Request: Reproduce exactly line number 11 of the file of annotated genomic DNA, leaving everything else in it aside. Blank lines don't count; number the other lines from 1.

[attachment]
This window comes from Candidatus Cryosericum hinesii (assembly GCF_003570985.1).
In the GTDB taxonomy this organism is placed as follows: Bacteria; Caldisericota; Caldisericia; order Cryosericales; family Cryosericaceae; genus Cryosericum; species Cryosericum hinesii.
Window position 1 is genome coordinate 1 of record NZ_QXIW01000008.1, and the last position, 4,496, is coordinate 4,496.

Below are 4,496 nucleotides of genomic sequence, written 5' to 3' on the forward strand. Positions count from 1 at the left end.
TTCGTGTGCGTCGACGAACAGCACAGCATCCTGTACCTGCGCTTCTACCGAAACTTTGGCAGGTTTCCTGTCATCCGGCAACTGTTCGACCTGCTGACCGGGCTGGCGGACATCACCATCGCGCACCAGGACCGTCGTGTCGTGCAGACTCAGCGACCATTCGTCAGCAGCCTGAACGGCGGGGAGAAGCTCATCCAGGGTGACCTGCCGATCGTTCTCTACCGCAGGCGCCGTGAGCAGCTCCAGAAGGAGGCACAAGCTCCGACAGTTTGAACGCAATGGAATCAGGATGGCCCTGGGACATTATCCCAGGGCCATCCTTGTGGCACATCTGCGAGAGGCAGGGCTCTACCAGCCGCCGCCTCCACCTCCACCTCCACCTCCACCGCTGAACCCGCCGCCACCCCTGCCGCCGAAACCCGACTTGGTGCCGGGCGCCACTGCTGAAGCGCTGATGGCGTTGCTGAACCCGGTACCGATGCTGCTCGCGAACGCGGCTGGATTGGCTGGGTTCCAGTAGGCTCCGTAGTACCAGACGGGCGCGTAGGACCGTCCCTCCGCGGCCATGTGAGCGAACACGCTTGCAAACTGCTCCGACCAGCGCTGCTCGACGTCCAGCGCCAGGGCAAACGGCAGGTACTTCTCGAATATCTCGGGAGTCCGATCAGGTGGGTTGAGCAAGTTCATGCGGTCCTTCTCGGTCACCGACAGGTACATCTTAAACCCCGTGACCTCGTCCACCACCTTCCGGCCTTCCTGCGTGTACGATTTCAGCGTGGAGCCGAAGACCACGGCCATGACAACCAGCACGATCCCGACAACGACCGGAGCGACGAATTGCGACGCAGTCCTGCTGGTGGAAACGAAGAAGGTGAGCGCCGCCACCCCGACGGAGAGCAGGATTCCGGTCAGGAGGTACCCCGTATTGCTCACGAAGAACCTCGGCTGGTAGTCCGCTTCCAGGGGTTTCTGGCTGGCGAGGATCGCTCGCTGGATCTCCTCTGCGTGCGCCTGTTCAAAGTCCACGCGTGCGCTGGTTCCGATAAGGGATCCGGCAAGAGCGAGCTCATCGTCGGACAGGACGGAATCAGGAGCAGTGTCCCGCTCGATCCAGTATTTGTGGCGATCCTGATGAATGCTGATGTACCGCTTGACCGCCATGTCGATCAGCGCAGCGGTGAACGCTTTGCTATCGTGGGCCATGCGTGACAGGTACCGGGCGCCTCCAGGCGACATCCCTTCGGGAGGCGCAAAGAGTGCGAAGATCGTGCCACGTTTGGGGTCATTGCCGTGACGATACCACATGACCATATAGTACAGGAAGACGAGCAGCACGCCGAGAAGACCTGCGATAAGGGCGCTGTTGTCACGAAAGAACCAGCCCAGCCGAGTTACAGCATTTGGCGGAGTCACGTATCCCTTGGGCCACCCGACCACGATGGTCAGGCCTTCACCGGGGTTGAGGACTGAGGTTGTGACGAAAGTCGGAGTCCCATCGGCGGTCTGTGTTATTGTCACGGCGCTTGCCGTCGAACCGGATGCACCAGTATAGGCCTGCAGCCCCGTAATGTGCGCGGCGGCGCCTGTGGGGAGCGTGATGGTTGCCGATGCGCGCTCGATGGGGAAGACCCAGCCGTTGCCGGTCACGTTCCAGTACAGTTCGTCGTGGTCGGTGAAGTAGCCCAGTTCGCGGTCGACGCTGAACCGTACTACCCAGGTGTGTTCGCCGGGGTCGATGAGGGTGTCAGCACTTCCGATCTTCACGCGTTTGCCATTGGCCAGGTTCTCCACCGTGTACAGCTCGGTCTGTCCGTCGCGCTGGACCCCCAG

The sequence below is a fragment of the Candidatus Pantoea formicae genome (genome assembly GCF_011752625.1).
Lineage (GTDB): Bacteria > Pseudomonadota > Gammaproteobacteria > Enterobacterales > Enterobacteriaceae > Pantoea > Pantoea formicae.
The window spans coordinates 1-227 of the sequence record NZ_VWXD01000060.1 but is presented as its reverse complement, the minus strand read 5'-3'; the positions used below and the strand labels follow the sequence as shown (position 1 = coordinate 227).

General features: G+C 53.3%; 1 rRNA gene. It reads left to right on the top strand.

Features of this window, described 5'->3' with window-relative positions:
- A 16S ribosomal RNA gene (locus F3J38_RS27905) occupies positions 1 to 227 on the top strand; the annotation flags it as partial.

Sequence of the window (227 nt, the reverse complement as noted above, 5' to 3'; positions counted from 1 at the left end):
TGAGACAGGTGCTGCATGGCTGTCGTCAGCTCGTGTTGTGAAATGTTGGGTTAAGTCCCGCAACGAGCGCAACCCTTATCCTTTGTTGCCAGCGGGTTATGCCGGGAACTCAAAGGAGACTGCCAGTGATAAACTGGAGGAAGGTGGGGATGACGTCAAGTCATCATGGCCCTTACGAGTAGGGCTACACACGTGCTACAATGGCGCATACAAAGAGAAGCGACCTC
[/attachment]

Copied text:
- A 16S ribosomal RNA gene (locus F3J38_RS27905) occupies positions 1 to 227 on the top strand; the annotation flags it as partial.